However, it’s also a clever publicity stunt in the run up to the rumoured release of the band's ninth album, since it plays into a growing paranoia around the lives we live online, and quite how permanent they are. In reality, though, Radiohead has done a pretty terrible job of disappearing from the internet. Its Facebook and Twitter accounts still exist, and widely available caching services actually mean you can still see Radiohead.com if you so wish. 

These are the steps you’d need to take to really disappear from the internet (and never be found).

Delete your acccounts

Radiohead may have deleted its posts on Facebook and Twitter, but its accounts – and, therefore user data – still exist on the sites. If this was a serious move away from an online presence, as opposed to a stunt, you’d want to delete your account entirely.

The site justdelete.me rates sites according to how easy they make it to delete your data. If you only hold accounts with “easy” rated sites, like Airbnb, Goodreads and Google, you’ll be able to delete your account through what justdelete.me calls a “simple process”. JustDelete.me also links you directly to the (sometimes difficult-to-find) account deletion pages.

Failing that, delete what you can

If, however, you’re a member of sites that don’t allow you to delete your account like Blogger, Couchsurfing or Wordpress, you may be stuck with your account for good. However, you should at least be able to delete posts and any biographical information on your profile.

If this bothers you, but you want to create an account with these sites, Justdelete.me also offers a “fake identity generator” which spits out fake names and other details to use in the signup process.

Go to Google

Search results are the hardest thing to erase, especially if they’re on sites which published your details without your permission. However, thanks to the European Commission “Right to be forgotten” ruling in 2014, you can now ask that certain search results be deleted using this online form.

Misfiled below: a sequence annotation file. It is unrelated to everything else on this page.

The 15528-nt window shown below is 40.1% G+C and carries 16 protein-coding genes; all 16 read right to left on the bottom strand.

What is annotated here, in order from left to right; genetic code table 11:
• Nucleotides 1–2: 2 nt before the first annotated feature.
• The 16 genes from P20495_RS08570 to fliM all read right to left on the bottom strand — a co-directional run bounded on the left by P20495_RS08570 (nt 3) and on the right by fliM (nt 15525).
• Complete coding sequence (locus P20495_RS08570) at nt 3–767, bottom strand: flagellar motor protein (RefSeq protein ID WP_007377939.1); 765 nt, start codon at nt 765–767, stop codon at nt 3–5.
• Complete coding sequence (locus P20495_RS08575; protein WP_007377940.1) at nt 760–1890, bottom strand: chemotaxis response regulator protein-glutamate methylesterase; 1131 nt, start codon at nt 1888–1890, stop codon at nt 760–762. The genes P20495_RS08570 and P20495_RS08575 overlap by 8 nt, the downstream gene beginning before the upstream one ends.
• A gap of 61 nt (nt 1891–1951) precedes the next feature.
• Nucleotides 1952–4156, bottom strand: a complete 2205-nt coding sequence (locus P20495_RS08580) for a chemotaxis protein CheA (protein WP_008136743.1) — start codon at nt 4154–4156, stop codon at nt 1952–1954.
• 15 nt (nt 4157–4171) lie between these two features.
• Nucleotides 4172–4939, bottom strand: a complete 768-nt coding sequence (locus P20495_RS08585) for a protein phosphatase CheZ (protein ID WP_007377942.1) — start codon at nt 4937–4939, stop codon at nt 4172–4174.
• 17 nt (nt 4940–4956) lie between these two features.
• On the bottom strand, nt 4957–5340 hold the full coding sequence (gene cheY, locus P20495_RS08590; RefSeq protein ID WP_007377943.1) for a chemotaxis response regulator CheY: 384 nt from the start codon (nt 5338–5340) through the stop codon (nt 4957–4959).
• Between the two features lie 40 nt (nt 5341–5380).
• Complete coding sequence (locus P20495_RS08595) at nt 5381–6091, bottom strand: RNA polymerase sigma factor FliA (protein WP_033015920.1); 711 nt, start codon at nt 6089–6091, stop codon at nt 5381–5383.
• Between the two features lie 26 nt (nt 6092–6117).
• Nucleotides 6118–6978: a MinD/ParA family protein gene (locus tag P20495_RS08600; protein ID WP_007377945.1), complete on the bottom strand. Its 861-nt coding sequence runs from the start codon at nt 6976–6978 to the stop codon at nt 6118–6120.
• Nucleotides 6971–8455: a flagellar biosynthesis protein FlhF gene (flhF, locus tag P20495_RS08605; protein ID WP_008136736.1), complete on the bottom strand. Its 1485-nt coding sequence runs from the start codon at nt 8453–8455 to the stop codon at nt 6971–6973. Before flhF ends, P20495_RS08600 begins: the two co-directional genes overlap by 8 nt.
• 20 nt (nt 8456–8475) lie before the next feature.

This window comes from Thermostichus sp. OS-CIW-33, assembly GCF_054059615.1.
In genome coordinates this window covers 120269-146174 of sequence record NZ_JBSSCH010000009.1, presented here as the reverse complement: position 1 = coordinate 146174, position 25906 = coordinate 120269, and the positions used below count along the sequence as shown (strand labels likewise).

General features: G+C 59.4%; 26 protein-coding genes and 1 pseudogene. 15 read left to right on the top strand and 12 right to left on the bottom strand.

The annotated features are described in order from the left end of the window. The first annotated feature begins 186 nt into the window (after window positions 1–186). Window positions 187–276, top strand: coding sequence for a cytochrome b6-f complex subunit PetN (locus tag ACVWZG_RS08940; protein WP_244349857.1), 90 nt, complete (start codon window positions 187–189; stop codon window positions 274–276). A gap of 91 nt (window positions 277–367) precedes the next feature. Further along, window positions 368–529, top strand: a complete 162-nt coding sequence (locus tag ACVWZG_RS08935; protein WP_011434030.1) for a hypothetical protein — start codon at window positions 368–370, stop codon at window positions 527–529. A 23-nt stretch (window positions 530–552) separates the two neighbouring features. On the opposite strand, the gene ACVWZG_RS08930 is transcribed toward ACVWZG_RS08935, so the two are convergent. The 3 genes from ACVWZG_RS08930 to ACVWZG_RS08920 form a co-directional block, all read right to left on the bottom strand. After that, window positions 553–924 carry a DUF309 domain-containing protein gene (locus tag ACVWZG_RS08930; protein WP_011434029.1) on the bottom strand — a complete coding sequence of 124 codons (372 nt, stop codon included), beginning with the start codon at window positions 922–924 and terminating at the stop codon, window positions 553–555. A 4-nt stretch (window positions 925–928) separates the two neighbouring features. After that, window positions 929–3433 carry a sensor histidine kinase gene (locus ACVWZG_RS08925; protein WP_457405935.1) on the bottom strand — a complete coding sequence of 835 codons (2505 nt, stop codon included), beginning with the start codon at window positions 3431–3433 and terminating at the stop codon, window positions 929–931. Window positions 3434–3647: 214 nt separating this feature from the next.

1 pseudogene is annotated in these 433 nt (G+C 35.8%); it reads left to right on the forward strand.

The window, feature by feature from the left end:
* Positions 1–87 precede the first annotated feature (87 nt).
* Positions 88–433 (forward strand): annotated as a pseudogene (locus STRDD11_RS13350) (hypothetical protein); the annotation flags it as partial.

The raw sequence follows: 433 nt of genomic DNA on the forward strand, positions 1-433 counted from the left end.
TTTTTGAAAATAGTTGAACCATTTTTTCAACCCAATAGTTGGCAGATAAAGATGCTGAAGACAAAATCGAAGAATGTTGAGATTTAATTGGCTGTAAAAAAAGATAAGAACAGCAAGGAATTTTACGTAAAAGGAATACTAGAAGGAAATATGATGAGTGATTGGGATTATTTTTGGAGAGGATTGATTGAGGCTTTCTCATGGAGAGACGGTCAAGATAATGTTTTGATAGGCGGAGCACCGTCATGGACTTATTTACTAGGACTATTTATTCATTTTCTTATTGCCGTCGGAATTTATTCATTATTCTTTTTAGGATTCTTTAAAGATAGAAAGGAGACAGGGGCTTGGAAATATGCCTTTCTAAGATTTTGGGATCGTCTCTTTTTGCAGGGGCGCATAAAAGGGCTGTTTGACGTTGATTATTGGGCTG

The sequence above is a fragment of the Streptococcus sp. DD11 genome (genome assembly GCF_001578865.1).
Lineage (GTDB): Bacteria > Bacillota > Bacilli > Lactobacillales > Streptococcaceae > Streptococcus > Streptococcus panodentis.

Ditch your smartphone

Smartphones tend to track your location and communicate with app and web servers constantly. For true privacy, you’d want to either disconnect your phone from all accounts (including iCloud or Google) or else get a basic phone which does not connect to the internet.

Give out your passwords

The artist Mark Farid decided in October 2015 to live without a digital footprint until April 2016, but was aghast when he realised quite how often our data is collected by our devices. As a result, he decided to live without bank accounts, use a phone without internet connectivity, and use an unregistered Oyster.

When I saw him speak at an event just before his off-grid experiment was due to begin, he announced that he would also be handing out the passwords to all his online accounts to the public. The kind of “bad data” which randomly hacked accounts would show would actually make him less traceable than a radio silence – a bit like how words written over other words mask them more than simply erasing them or scribbling on them would.

Accept that it probably won’t work

Even if you managed all this, the likelihood is that some of your daily activities would still leave a trace online. Most jobs require internet activity, if not an internet presence. Bank accounts are, let's face it, fairly necessary. And even Radiohead will, I’m willing to bet, reappear on the internet soon after their album arrives.

Barbara Speed is a technology and digital culture writer at the New Statesman and a staff writer at CityMetric.